Recently, I entered the 2018 Will McDonough Writing Contest through the Boston Globe and the Sports Museum at TD Garden. On Monday, I found out that I received an honorable mention at the 8th grade level for my 500-word essay. Over 1000 kids participated in this contest. As a prize, I will be receiving a certificate and four free museum passes. I have been to the TD Garden for Celtics games, Bruins games, and many other events, but I have never gotten the opportunity to visit this museum, and I am really looking forward to it.
You can see the other winners and honorable mentions for the contest and more information about the contest here.
My essay was about the attending the first Red Sox game at Fenway after the 2013 Boston Marathon Bombings. I have also added pictures below that were taken on the day of the game.
Below is my official essay.
The Day I Learned The True Meaning of Boston Strong
It was the middle of the 8th inning at Fenway Park on April 20, 2013. As usual, Sweet Caroline was playing. But this time Neil Diamond surprised everyone by showing up to sing it live. It was the first Fenway game since the Boston Marathon bombings. The game was against the Royals and I was there for my cousin’s 10th birthday.
Although the bombings were on Marathon Monday, I didn’t hear about it until Wednesday because I was only nine and my parents didn’t want me to know about the awful news. While in line at Dunkin Donuts I saw coverage of the bomber manhunt on TV so they had to tell me what was going on.
As the weekend approached, the Red Sox canceled the Friday night game. The city was on lockdown until the second bomber was caught. That night I couldn’t fall asleep until I knew the bomber was captured. Fortunately, he was and Saturday morning we headed to the first game since the bombing.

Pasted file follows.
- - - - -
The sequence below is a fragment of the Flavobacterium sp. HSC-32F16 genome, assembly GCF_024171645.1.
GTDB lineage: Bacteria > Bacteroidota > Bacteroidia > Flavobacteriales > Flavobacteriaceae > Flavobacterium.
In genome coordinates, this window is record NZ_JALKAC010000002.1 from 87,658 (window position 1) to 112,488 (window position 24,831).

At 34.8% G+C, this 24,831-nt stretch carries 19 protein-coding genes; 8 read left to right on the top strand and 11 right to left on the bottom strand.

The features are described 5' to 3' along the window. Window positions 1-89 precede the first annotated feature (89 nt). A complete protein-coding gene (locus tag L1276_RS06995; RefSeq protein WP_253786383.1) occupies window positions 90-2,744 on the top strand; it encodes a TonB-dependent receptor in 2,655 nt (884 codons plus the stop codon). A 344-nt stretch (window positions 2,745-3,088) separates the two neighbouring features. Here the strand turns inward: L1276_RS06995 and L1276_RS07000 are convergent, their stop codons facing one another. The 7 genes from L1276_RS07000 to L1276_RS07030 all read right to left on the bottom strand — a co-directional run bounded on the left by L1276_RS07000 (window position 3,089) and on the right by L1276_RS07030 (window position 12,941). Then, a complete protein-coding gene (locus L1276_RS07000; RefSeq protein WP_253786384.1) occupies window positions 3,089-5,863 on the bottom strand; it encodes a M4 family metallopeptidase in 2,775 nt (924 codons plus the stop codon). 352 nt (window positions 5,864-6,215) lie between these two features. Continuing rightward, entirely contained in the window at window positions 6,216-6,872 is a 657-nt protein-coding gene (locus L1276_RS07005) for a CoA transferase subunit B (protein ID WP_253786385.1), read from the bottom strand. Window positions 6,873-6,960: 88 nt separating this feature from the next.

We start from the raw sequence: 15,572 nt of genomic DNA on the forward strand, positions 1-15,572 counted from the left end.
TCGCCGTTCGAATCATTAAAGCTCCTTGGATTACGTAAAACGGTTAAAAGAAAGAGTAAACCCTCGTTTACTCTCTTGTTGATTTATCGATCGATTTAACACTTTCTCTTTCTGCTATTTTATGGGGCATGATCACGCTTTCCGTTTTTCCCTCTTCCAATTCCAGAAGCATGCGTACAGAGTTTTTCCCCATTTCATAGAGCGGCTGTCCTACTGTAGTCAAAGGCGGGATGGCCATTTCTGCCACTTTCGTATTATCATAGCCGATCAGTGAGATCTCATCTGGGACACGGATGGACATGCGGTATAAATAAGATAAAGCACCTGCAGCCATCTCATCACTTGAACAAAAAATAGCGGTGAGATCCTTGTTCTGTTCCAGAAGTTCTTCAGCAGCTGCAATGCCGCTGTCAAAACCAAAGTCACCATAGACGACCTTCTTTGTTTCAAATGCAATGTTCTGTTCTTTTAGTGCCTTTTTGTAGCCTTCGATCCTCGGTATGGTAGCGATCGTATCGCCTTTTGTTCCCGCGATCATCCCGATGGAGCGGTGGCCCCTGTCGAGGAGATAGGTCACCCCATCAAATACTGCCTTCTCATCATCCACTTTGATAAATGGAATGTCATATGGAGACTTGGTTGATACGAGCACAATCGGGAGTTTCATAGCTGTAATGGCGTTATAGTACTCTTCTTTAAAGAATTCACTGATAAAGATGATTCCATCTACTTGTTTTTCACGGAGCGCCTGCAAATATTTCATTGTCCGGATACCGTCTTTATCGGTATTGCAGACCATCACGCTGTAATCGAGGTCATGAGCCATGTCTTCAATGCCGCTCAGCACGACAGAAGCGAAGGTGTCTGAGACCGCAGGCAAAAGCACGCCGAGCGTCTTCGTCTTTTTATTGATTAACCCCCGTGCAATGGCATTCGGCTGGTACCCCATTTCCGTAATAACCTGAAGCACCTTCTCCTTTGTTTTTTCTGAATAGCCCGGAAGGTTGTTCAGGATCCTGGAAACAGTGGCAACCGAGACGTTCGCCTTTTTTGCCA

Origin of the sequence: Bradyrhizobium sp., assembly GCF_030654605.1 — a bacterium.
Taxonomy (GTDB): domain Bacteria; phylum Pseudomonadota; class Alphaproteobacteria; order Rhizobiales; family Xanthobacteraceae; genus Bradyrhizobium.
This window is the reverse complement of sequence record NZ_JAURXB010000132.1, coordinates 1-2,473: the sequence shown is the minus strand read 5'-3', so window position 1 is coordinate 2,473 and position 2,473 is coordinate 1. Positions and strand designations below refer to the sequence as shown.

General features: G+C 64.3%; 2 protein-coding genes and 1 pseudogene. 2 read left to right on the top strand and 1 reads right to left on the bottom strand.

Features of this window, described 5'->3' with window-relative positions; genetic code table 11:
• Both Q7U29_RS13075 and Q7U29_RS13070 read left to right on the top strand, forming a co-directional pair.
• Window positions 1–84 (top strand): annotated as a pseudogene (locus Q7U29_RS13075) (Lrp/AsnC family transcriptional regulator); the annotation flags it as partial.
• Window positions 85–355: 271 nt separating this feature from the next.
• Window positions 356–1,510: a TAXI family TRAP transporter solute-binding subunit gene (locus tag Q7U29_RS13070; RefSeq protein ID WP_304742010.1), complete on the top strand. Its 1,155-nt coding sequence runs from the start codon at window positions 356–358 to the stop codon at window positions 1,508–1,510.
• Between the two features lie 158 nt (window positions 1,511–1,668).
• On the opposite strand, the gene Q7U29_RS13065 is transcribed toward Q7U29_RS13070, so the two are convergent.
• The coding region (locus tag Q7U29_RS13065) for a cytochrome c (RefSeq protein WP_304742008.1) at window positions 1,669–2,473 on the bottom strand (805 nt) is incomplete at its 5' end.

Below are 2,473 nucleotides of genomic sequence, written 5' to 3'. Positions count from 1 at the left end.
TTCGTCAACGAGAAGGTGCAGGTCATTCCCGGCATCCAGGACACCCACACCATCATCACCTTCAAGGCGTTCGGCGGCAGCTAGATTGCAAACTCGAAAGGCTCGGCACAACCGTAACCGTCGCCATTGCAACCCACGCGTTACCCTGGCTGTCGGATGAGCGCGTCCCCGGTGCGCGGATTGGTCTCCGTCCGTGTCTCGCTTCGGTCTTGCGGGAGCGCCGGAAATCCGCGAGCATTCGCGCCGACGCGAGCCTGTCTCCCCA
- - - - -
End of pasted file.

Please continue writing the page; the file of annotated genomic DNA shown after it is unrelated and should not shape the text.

When we arrived on Lansdowne Street, the entertainment outside Fenway combined with thousands of people singing “Hallelujah” inside the park helped lift the sadness in the city. We had to wait on a long security line but nobody seemed to mind. We were just happy that the game was on and the city was safe.
The energy inside Fenway that day was indescribable. The pregame ceremonies began honoring the Marathon bombing victims, the police that hunted down the bombers, and the paramedics who helped many wounded victims. The Red Sox were wearing special Boston Strong jerseys and there was a “B Strong” symbol on the Green Monster. As part of the ceremony, David Ortiz firmly stated, “This is Our F***ing City!” I had been to several games before but this was different.
The game itself started off slow but the crowd was loud after the inspiring pregame ceremony, chanting “USA” and “Boston Strong” rather than “Let’s go Red Sox.” The Royals jumped out to a 2-1 lead. But after Neil Diamond’s surprise appearance, Daniel Nava crushed a go-ahead 3-run homer to give the Red Sox a 4-2 lead. Although Lorenzo Cain hit a solo homer in the top of the 9th, closer Andrew Bailey finished the job for Boston, who won 4-3.
After the game we were ecstatic, but we had no idea how much the Red Sox would turn things around for the remainder of the season. Following a dismal last place 2012 season, I believe this game propelled the Red Sox to a 2013 World Series victory.
As we approach the five year anniversary of this historic game, what I remember most is how unified the city, as well as the country, seemed to be after such a violent event struck our city. I wish our country didn’t feel so divided and helpless right now especially after numerous mass shootings. We need the feeling of unity and resilience that everyone felt that day at Fenway Park.
“Kansas City Royals at Boston Red Sox Box Score, April 20, 2013.” Baseball Reference, 20 Apr. 2013, www.baseball-reference.com/boxes/BOS/BOS201304200.shtml
I hope you enjoyed reading my essay. If you would like to enter the contest yourself, sign-ups for 2019 will be open next January. It is open to students between grades 4 and 12.